epicure June - July 2021

epicure is a monthly gourmet lifestyle magazine designed for bon vivants who share the belief that food is the ultimate universal language. We are on an enthusiastic quest to seek out the latest dining trends, sniff out remarkable wine vintages, and uncover the dynamics and intricacies of the local and international culinary scene.

Magazines Integrated Pte. Ltd.
3,77 €(Inkl. MwSt.)
28,29 €(Inkl. MwSt.)
12 Ausgaben

in dieser ausgabe

1 Min
a fresh start

The “Singapore summer” is upon us, where it simply means the weather gets hotter and more humid this time of year. Since there won’t be any respite from the sweltering heat until the rainy season, it’s best to #stayhome and chill, literally (we suggest cooling down with the refreshing Native Garden drink on p58). There’s much to be thankful for, even though at time of writing Singapore has re-imposed restrictions on gatherings and leisure/business activities, including no dining-in at restaurants. So whether you choose delivery, takeaways or prefer to whip up your own meals at home, let’s enjoy fully what nature has to offer under sunny skies. Celebrate the season with our Cover story on Cuca (p20) and Entertaining feature on Rumari (p24) – two restaurants in Bali with menus that celebrate tropical…

4 Min
epicure’s choice

GOING MINIMALIST FOR THE ENVIRONMENT Plastic bottles have been the bane of the environment for a long time. In an effort to reduce its use of virgin plastic, Evian presents a new fully recyclable bottle that’s label-free and created from 100 percent recycled plastic (excluding the cap). Almost two years in the making, the design is a first-of-its-kind for the brand. The stripped back bottle reflects what’s on the inside – Evian’s uniquely sourced natural mineral water. With this new bottle, the brand hopes to inspire others to do their part for a more sustainable future through sustainable redesign. The change represents a significant milestone in its journey to become a “circular” brand by 2025 where it aims to have all its plastic bottles made from 100 percent recycled plastic. GET INTO THE…

4 Min
the art of dry ageing beef

Dry ageing concentrates the flavours of beef, leaving it typically described as tasting nuttier, muskier, like mushrooms and blue cheese. Natural enzymes and bacteria within the meat start to break down its molecular bonds when exposed to oxygen, altering the flavour and texture of the protein. Before a cut of dry-aged beef can be used for cooking, the rotten crust that forms around the meat’s surface has to be carved out. Interesting then, that a lesser yield comes with a higher price tag. “Dry ageing is essentially a controlled decomposition,” says Andre Huber, executive director of Huber’s Butchery. In Singapore, dry-aged beef is expensive because land space and rental is expensive, as the meat is sitting in a dedicated ageing chamber (or room) for 30 to 60 days with closely monitored…

5 Min
roots, heritage and determination

Born in Busan, Korea, chef Sun Kim grew up amid the F&B business as his mother was a restaurateur. He soon caught the cooking bug from her as she cultivated his love for food from a very tender age. Sun moved to Seoul to further his culinary career, and the turning point soon came when he chanced upon a copy of Tetsuya in 2008. He was profoundly inspired by the food featured in the book, feeling a deep connection with chef Tetsuya Wakuda’s culinary vision. “The idea of a Japanese chef cooking modern Australian cuisine was completely new to me and something that I wanted to learn. I read the book every day until I got to the point where the only way I could learn more was to move to…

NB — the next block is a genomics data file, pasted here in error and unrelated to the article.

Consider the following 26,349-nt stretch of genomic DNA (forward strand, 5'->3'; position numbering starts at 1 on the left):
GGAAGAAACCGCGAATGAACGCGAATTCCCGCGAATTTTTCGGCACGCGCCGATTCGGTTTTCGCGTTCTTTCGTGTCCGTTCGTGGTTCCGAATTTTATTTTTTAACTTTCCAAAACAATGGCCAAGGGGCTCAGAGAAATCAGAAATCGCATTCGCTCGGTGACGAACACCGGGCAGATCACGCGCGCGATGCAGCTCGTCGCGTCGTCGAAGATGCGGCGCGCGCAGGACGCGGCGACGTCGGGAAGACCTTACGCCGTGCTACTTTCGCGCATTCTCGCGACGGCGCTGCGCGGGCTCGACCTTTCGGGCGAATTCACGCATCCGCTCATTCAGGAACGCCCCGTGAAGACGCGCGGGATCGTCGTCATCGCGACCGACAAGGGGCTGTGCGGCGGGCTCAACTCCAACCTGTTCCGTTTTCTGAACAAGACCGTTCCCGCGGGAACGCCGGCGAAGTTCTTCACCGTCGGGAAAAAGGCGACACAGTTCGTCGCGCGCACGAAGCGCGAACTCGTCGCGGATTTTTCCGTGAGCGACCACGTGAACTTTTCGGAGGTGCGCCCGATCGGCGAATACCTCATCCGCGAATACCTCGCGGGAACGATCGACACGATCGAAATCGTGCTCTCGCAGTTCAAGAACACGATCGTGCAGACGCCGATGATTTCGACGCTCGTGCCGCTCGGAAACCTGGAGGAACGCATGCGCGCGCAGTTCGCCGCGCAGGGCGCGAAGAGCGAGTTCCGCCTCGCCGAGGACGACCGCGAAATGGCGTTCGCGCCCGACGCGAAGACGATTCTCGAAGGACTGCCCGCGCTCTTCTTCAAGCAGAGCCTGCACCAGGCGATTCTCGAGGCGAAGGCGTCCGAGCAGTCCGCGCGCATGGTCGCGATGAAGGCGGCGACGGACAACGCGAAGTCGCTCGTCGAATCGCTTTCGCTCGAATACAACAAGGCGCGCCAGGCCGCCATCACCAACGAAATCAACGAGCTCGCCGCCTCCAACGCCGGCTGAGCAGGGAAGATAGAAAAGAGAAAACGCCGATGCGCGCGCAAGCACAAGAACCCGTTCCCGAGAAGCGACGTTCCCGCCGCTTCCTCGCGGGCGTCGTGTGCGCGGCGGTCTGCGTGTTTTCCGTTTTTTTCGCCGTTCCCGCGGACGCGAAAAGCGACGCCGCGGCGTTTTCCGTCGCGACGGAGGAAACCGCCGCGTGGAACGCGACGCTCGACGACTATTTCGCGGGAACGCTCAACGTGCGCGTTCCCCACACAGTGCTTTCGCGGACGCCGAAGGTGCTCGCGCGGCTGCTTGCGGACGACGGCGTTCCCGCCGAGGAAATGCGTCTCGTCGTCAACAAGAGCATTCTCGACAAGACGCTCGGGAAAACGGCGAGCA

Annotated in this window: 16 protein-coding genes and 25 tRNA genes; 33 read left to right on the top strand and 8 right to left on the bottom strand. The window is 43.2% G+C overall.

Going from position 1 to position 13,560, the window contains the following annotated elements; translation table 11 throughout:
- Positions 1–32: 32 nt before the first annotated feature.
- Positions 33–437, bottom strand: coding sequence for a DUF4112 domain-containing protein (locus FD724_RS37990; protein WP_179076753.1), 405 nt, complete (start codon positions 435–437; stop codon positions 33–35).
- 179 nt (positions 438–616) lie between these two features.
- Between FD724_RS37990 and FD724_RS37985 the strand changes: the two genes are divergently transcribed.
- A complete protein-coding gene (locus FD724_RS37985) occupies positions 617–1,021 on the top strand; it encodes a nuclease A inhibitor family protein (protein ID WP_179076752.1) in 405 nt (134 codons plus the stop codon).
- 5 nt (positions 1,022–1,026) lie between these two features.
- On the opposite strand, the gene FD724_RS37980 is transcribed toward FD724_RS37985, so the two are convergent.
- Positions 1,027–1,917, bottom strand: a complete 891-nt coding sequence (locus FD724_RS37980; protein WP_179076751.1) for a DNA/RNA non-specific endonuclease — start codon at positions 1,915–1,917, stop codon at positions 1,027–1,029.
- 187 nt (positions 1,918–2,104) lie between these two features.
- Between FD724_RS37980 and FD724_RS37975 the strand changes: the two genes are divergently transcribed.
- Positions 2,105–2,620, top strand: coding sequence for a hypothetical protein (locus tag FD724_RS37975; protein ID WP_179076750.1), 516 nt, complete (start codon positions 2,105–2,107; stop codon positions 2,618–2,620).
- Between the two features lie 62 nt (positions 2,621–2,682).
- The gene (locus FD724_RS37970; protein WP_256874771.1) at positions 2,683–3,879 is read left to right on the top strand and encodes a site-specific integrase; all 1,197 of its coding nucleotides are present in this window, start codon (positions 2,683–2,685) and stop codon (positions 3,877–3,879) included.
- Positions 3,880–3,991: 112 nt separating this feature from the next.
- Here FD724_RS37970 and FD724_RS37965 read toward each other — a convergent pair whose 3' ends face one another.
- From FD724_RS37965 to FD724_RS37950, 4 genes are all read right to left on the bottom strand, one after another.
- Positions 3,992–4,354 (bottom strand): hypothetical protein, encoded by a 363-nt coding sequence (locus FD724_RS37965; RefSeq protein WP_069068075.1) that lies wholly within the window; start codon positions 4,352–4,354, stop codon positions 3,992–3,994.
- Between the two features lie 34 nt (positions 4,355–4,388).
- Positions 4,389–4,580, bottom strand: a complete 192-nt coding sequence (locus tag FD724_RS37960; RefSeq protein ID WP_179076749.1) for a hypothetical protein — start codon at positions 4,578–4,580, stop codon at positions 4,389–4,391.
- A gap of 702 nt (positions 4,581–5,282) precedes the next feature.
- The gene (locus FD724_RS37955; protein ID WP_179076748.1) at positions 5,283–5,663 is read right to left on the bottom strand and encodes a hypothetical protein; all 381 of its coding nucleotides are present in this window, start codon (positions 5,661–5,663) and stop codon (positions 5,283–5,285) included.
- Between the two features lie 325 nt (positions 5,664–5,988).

8 Min
chinese cuisine redefined

First female chef in mainland China to earn a Michelin star (2018) and now most recently crowned Asia’s Best Female Chef Award 2021, DeAille Tam is a role model and an inspiration for aspiring female chefs all around the world in the usually male-heavy culinary industry. And unlike most other female chefs that dominate the world of patisserie, Tam is clearly defying the odds of sexism, while honing her craft at multiple fine dining restaurants around the world. Born in Hong Kong and raised in Canada since the age of 10, 37-year-old Tam only discovered her passion for food while pursuing an engineering degree. Although she started off with patisserie, she soon enrolled in the culinary programme at George Brown College in Toronto where she met her partner, Simon Wong. Her…

5 Min
flavour forward

It’s difficult to imagine a better designed restaurant than Cuca. Everything about it is thoughtfully created and curated. The meticulously manicured lawn with swaying palm trees greets the guests as they arrive at the restaurant. Service is always on point, attentive and respectful. Under the well-orchestrated arrangement of chef-owner Kevin Cherkas, each and every dish that comes out from the kitchen is nothing short of perfect. One always feels being well taken care of when one dines at Cuca. Nothing is left to chance. It also offers plenty of space and different seating options. With stringent health and safety protocols in place, guests can choose to sit indoor at the dining room, book the private dining room, chill out at the lounge garden or watch the kitchen action from the chef’s…